Spring is a magical time in Rutherglen, with the vineyards in particular a hive of activity.
For winemakers, spring marks the shift from winter dormancy to reawakening.
In the vineyard, the groundwork for harvest is laid and important transitions occur, from de-acclimation, bud burst and flowering, to cover crops, vine replanting and more.
As the season progresses, soil temperatures begin to warm, sap begins coursing through the vines and they awake from winter dormancy to begin a new growing season. The vines flower, producing an amazing scent across the vineyard and then produce tiny bunches. By late in spring the fruit sets.
Fun fact. Vines are self-fruitful, which means that they self-pollinate without bees or wind. Each flower bears a single grape that protects the plant’s evolutionary insurance policy, its seeds.
But there’s other things happening in the vineyard, not just bud burst and the endless pursuit of the next vintage.
Spring is the ideal time to plant cover crops between vineyard rows, creating a symbiotic living ecosystem that brings life to the vineyard.
There’s also the laborious task of desuckering which begins in earnest as the season progresses, removing unwanted shoots that pull water, energy, and nutrients from developing fruit.
Toward the end of spring, shoot growth becomes unwieldy. Vines meant for trellises are lifted off the ground with moveable wire and set into an upright position. Trellis systems have multiple benefits. They lift heavy fruit off the ground, maximize sun exposure and airflow, and make maintenance passes and harvesting easier.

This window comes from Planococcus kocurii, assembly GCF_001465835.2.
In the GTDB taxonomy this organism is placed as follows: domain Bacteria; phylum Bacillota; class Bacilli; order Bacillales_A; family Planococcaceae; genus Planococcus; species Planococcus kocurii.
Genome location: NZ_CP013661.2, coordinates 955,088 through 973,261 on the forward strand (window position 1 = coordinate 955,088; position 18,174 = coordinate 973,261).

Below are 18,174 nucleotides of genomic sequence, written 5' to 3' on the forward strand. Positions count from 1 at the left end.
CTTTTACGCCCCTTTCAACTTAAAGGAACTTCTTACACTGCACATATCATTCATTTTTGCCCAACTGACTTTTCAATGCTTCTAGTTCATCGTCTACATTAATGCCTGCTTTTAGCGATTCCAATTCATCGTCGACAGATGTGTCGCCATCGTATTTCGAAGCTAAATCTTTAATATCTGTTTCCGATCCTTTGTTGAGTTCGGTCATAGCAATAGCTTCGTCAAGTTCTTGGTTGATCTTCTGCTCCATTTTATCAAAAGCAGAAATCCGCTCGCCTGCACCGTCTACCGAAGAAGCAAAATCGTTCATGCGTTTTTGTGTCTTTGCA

Whilst spring is a time for rejuvenation it also comes with some risks, in particular late-season frosts which have the potential to damage new buds and young growth. Frosts not only pose a risk to the current season’s crop, but due to the perennial nature of grapevines, can also influence the productivity of vines for several seasons into the future.
As summed up by the team at Pfeiffer ‘spring is the most crucial and worrying time of the whole year. Being on the plains west of the Great Divide, we are subject to the cold night temperatures under the big expanse of clear night skies and that means frost.’
Spring is also the ideal time to replant in the vineyard. There’s a fair amount of work in this; first the rows must be ripped and mounded. Next, end posts for the trellis wires are positioned followed by location of intermediate posts along the rows. The actual planting has to be done by hand; each little rootling paced carefully into pre-prepared holes. So, a lot of work!
This is something that Morris Wines knows only too well, having spent the last six months preparing their Knights vineyard for the planting of new Muscat vines having transplanted around 5,000 vines from this vineyard to the Mia Mia vineyard a year ago. It’s been a busy time at Morris having also installed irrigation on the Mia Mia vineyard for the first time in 165 years!
Wow, a super busy time in Rutherglen but as the saying goes, every day is a step closer to the next vintage!